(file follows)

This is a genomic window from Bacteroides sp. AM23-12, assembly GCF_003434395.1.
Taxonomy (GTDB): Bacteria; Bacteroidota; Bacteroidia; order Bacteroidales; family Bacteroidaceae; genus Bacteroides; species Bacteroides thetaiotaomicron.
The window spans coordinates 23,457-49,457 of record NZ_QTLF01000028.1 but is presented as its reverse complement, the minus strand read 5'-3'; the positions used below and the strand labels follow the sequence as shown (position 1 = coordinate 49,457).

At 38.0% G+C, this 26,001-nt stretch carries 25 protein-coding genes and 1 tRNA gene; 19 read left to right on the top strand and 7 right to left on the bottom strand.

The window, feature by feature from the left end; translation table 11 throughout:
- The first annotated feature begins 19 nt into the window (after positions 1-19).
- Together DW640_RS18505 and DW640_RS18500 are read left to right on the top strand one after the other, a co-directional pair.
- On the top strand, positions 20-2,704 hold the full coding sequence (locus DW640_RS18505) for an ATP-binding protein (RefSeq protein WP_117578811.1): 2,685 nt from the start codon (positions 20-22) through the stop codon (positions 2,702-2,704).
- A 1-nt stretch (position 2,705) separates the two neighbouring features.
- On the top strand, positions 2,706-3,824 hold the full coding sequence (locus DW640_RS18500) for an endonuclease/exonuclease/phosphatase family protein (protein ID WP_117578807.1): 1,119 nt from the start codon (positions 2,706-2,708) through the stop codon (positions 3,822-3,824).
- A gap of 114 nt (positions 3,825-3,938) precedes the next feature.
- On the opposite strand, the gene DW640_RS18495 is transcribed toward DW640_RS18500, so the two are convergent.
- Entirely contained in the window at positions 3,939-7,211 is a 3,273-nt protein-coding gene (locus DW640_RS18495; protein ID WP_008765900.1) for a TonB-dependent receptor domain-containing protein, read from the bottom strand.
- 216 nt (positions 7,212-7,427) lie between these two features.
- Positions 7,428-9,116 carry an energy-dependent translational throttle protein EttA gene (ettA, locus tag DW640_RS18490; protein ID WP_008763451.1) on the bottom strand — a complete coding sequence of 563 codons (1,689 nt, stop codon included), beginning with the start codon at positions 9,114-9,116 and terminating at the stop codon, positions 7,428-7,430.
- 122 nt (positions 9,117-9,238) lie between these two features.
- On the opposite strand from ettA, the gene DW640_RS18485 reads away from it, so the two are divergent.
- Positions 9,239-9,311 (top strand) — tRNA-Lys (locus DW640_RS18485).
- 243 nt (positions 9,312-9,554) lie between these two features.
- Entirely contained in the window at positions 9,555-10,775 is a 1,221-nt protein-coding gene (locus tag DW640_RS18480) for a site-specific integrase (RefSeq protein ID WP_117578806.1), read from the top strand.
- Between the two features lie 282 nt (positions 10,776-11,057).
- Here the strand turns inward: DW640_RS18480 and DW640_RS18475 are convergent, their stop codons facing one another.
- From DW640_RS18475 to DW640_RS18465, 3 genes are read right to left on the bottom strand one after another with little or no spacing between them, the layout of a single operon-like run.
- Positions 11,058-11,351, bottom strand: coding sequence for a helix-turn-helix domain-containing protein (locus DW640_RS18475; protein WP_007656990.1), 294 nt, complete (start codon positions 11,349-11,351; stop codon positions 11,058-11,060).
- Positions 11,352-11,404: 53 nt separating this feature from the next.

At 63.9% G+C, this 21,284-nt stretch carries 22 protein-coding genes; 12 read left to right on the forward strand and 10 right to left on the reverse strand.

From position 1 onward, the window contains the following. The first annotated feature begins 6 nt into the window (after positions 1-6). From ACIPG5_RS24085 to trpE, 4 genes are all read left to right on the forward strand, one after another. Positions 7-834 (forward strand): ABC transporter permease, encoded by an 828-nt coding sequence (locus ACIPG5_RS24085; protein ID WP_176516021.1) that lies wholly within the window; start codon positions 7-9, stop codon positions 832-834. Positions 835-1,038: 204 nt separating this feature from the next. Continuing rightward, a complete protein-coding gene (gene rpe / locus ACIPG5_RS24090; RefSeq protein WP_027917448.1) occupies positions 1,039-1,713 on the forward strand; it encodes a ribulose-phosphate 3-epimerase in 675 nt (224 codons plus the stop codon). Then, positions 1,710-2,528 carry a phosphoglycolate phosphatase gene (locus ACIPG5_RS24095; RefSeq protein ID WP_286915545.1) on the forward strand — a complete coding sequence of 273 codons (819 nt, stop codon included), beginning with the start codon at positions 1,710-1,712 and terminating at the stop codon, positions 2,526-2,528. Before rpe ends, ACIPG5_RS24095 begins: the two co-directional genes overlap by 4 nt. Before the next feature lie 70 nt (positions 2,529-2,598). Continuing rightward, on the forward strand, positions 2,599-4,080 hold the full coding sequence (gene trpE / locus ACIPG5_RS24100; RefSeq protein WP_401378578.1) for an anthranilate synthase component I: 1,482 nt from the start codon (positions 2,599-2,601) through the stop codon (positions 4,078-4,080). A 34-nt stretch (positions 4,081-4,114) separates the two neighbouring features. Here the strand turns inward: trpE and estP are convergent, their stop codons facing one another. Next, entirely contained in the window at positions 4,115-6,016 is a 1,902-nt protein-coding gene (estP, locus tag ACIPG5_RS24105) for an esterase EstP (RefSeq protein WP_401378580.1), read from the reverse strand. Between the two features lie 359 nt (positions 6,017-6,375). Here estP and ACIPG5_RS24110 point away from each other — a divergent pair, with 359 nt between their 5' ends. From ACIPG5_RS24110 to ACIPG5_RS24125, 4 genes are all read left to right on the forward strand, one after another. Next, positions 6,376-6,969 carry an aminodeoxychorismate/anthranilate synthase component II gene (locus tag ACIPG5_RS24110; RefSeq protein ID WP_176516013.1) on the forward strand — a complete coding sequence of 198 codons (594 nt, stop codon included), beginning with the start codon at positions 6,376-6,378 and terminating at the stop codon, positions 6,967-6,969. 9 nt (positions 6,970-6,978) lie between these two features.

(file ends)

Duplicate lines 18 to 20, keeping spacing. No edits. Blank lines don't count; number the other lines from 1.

- Positions 9,239-9,311 (top strand) — tRNA-Lys (locus DW640_RS18485).
- 243 nt (positions 9,312-9,554) lie between these two features.
- Entirely contained in the window at positions 9,555-10,775 is a 1,221-nt protein-coding gene (locus tag DW640_RS18480) for a site-specific integrase (RefSeq protein ID WP_117578806.1), read from the top strand.